Why growth economics needs to understand cities

I spend most of my time these days trying to understand what holds back economic growth in the developing countries where I work. This is a field of research sometimes called growth diagnostics, of which Dani Rodrik has been a leading thinker. In his latest book, Economics Rules, Dani illustrates that economists’ conclusions are greatly influenced by which economic model they select for their analysis. Given the well-documented association between urbanization and economic growth, it is notable that the role of cities has received little attention in growth diagnostics thus far. I believe this has to do with the models we use to think about growth.

In my experience doing growth diagnostics, most practitioners start from the premise that there are various ingredients required for economic growth (infrastructure, rule of law, human capital, market coordination, etc.). Then, the diagnostic process aims to identify the availability of these ingredients in a particular country, and which of them create the biggest brake on growth within the country. As Dani describes, examining a variety of ingredients requires practitioners to be comfortable with a wide collection of models, from Dutch disease to credit rationing. Exactly which ingredients make the list for consideration in a diagnostic is determined by how we think growth happens, and how we think growth happens has been shaped by the predominant models of economic growth (Dani calls them “grand theories” in his book).

The grand theories in economic textbooks have helped clarify important aspects of growth like accumulating factors of production, the creation and dissemination of ideas, the role of institutions, and structural transformation. But the models we use to understand these theories do not address the critical role cities play in each. Consider:


  • It’s great to accumulate the factors of production, but if these factors cannot come together in time and space, production cannot happen. You can’t have water in one part of the country, electricity in other places, with labor in a third, and on average be ok. Cities are where the factors of production come together.
  • New ideas need human interaction to spread. Cities provide for this interaction.
  • Work by Acemoglu and Robinson, for example, makes a strong case for the importance of institutions. But their focus is almost entirely on nation-states, even though many aspects of institutions express their most interesting variations at the level of the city.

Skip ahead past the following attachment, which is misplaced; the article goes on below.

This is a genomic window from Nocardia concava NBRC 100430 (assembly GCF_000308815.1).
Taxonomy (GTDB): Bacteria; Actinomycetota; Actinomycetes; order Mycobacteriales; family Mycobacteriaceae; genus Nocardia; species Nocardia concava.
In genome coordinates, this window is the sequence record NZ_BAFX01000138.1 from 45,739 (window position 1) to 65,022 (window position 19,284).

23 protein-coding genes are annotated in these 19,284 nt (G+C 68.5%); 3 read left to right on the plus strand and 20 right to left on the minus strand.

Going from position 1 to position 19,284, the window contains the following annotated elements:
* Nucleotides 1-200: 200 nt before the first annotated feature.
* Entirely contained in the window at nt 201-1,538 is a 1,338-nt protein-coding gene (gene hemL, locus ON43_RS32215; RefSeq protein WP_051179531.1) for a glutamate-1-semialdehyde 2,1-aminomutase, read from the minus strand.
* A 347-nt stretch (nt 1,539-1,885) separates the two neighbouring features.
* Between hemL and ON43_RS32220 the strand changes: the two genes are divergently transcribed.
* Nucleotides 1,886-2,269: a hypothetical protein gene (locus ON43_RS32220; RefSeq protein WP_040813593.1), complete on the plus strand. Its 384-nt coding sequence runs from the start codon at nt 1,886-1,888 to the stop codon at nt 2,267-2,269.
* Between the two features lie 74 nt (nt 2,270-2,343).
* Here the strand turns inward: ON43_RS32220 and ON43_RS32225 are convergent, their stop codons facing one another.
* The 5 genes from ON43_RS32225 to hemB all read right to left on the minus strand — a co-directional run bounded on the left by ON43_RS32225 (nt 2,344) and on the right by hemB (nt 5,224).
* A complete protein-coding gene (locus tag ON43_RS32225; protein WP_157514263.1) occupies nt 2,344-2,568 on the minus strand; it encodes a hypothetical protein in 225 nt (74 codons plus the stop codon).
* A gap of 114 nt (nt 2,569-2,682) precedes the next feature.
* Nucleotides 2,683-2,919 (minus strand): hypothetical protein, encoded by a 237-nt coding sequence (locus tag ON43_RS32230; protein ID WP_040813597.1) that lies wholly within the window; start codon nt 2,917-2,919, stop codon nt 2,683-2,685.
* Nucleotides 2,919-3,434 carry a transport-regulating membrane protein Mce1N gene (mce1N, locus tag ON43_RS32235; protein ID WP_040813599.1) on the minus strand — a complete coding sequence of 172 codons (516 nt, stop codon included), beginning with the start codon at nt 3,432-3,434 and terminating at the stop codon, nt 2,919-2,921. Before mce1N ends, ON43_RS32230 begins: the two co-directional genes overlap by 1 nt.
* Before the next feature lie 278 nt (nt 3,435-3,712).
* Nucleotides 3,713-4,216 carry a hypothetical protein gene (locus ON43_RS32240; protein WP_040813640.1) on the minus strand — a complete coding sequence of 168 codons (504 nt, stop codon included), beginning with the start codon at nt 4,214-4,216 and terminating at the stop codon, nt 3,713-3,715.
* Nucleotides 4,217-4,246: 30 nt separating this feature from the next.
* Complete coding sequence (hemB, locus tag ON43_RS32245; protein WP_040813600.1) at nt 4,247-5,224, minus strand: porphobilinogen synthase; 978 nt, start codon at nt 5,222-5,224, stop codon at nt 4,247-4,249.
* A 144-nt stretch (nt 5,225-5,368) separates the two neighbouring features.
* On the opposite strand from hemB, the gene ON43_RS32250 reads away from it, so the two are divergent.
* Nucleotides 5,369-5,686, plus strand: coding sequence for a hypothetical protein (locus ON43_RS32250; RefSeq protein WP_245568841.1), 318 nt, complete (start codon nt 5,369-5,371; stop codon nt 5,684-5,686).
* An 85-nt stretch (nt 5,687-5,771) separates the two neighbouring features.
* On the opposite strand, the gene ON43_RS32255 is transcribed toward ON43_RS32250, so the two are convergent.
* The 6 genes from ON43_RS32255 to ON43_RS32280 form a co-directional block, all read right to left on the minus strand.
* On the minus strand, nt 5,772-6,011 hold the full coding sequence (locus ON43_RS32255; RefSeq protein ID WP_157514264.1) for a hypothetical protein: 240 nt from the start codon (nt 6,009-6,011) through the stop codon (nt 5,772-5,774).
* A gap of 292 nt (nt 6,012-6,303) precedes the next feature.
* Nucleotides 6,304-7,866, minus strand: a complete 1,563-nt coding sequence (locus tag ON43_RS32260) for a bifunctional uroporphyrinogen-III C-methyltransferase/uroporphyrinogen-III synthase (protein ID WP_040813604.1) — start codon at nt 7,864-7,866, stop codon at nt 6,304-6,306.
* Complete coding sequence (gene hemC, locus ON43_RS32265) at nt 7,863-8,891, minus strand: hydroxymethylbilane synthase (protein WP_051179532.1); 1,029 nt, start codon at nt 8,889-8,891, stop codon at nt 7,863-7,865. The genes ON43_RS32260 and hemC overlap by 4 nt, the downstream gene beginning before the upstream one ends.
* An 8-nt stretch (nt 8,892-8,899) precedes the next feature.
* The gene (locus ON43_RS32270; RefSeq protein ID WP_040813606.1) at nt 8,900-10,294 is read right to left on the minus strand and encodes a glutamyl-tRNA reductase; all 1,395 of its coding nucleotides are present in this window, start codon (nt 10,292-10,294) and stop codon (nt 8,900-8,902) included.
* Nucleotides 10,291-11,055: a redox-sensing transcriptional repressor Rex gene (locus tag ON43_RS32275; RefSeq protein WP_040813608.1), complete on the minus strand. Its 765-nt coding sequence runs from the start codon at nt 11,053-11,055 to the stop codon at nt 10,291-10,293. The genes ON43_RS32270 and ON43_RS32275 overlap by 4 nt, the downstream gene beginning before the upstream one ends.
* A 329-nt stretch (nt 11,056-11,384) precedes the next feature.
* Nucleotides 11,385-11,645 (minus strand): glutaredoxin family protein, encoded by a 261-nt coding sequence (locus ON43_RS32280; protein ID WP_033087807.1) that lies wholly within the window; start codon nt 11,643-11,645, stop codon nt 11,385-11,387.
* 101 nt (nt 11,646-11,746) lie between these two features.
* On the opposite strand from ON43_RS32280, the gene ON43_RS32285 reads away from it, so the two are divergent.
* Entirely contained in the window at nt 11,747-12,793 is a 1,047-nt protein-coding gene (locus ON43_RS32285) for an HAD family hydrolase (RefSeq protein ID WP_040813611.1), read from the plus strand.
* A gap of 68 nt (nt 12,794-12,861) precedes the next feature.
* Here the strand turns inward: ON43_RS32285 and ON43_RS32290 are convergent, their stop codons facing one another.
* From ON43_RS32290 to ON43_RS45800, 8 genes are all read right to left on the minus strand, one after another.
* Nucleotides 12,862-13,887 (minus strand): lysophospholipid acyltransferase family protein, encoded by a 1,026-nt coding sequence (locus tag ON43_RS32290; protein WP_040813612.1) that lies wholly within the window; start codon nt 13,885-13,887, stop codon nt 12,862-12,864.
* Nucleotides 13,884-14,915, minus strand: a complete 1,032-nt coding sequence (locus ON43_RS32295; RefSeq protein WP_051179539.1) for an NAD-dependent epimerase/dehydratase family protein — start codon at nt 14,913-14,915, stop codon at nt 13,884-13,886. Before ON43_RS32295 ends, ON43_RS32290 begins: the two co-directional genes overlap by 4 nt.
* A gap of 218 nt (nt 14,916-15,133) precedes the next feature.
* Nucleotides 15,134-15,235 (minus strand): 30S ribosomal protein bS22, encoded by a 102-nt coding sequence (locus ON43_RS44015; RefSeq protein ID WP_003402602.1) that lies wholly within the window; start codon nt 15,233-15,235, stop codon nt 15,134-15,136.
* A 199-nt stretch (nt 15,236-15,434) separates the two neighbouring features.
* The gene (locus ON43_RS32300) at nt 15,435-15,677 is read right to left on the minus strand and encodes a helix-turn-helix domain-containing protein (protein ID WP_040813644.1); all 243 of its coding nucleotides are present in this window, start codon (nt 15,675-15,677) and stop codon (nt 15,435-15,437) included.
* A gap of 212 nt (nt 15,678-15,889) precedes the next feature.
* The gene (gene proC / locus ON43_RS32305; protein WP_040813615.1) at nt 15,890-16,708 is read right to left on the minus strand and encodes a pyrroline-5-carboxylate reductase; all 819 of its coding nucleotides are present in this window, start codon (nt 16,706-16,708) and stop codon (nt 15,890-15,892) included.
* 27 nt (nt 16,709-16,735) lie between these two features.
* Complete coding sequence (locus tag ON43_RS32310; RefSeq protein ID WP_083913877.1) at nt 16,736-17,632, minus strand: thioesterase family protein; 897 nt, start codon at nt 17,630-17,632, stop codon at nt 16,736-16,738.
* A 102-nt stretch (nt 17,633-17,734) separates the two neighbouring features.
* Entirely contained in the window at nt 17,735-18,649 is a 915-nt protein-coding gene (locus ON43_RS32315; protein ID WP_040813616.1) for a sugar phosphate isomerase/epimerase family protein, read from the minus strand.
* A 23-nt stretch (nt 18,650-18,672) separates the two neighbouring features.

• Growth can be driven in developing countries by reallocating labor from lower productivity activities (often agriculture) to higher productivity activities in services and manufacturing. But to facilitate structural transformation, cities must be prepared to absorb migration from rural areas.

Unfortunately, despite the importance of cities, predominant growth models have not clearly staked a place for cities and urban agglomeration in our thinking about the growth process. As a result, major tools for examining national growth constraints are all but silent on issues of urban agglomerations; examples include the World Economic Forum’s Global Competitiveness Index, the growth diagnostic decision tree, World Bank Doing Business Indicators, World Bank Enterprise Surveys, and so on.  So I have come to believe that cities and the services they provide represent a fruitful new aspect of growth diagnostics.

To clarify how to proceed, the fields of economic growth and urban economics need to continue bridging their divide. And so I am excited to be learning from my new colleagues at the Brookings Metropolitan Policy Program as they explore the frontier of cities and economic growth. Their recent work “Redefining Global Cities” is a great example of this. The report develops a typology of the different ways that cities interact with the global economy. Because cities relate to the global economy in more than one way, cities generate growth in more than one way. Only by understanding how a city is likely to generate growth can we start to think about diagnosing constraints to that growth. In my upcoming posts, I’ll discuss a model of growth that includes a role for cities (as well as a few other aspects of growth that I find underappreciated) with the aim further bring together cities and growth diagnostics.